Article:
•        Leadership, Visioning, Strategic planning, Future-proofing, Innovative

•        Teaching and research skills

•        People skills

•        Change management skills

•        Flexibility, adaptability, multitasking

•        Political awareness








Key recommendations for national CPD infrastructure


Key recommendations include the need for a National Centre for CPD, employment of a training officer, adoption of accredited modules, the need for financial support, sabbatical leave for selected courses and the value of a sectoral approach.



1. National Centre for CPD for professionally-qualifiedly librarians


A National Centre would be jointly funded by the employers in the sector and would provide the national framework for CPD. This Centre would ensure  international standards were adhered to, that accreditation was internationally recognised and would be the national point of contact.


2.  Employment of a training officer (SILS or Chomairle Leabharlanna)         


The Centre would appoint a Training Officer and provide administrative support in the organisation and running of CPD courses


 3. Adoption of accreditation methods (UCD SILS or LAI)


Accreditation is essential and such accreditation should be internationally recognised to enable librarians to transfer within the EU, in the first instance.


4. Financial support for CPD


Staff participating in accredited courses or in recognised short courses should have full funding from their employers. Currently, less that 10% of all Director budgets nationally is spent on CPD.


5. Sabbatical leave for accredited courses


At the minimum staff should have release to attend classes, for study leave and exam leave.


6. Sector wide approach


It is important that CPD issues are addressed across all sectors of librarianship.  



Membership of Sub-Group:


Pauline Corrigan [ANLTC]

Mary Antonesa [Conul Committee on Information Skills]

Miriam Corcoran [ANLTC]

Ursula Gavin [ANLTC]

Trevor Lyttle [ANLTC]

Niall McSweeney [Conul Committee on Information Skills]



ANLTC CPD Support Programmes

Currently ANLTC runs two support programmes to encourage development and research activity, one aimed to encourage development work by no-professional library staff, the other aimed at professional grades.


ANLTC Staff Development  Awards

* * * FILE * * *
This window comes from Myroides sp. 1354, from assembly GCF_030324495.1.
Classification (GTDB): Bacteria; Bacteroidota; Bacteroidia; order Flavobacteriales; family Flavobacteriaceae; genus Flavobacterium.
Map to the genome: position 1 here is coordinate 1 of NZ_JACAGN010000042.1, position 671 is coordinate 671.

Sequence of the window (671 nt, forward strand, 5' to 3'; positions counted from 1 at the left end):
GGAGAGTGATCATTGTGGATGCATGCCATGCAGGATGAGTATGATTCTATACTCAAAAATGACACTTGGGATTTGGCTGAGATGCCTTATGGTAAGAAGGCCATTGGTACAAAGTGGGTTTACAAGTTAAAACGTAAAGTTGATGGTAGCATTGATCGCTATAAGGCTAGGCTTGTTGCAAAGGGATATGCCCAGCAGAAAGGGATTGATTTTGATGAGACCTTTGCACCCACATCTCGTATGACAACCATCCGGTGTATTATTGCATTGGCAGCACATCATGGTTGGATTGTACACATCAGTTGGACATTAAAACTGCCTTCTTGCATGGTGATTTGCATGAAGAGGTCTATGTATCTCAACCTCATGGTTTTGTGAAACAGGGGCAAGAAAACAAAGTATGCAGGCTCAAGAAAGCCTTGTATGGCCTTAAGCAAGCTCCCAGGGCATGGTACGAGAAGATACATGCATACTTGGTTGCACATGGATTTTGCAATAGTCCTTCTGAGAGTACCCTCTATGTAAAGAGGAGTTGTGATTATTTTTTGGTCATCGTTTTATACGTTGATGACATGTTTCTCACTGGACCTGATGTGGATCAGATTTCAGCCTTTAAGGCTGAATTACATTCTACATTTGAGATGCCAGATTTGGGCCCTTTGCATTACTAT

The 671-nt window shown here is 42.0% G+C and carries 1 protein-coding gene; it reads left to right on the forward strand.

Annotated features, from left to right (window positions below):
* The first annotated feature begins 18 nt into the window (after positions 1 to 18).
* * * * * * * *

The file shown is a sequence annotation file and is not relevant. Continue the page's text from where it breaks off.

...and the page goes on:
To promote and support staff development, ANLTC (Academic and National Library Training Co-operative) is offering a bursary (currently €1,500 ) to an individual library staff member at Library Assistant and related grades. The money can be spent on travel, study, attendance at a conference or seminar or other relevant activities.  The aim of the award is to encourage continuing education and development. The Award is usually offered biennially; more information, including details of previous awards, is available at or please contact your local representative.


ANLTC Swets  Research Fund

This Fund is currently available annually thanks to continuing support from Swets, a leading journal subscription company.  The objective of this funding award, which will be offered in 2007, is to encourage practitioner based research among librarians in ANLTC member libraries. 

The award can be awarded up to a maximum of €2000.  Funding can be used to defray research expenses such as travel, visits, attendance at meetings or other activities directly related to the research project.  General professional development activities are not eligible for funding.  Entries are welcomed from librarians, in ANLTC member libraries, currently engaged in or wishing to undertake a research project.

Research may be on any topic of relevance to the individual or their library.   Research proposals which have applicability to other ANLTC libraries will be particularly welcome. The judging panel will be looking for an awareness of reflective practice and evidence-based practice, along with sound research methodology.     

The recipient of the award may be required

•           to produce an article on the research for a library-related publication
•           to provide a report on their research at  the Swets Annual Customer Forum
•           to do a presentation on their research at an ANLTC event
•           to write a report for the ANLTC website


ANLTC Programme 2006


Evaluation Review




During the 2006 calendar year 9 events were offered on the programme to ANLTC participant Libraries. 5 events were held in the greater Dublin area and all events with the exception of one (ANLTC 06/04) were one-day events.


Programme 2006 comprised the following courses/seminars:


1.         Institutional Repositories in an Irish Context (NLI) - ANLTC 2006/01

2.         Capturing, Editing and Using Digital Images (DIT) – ANLTC 2006/02

3.         Emotional Intelligence (UCD) – ANLTC 2006/03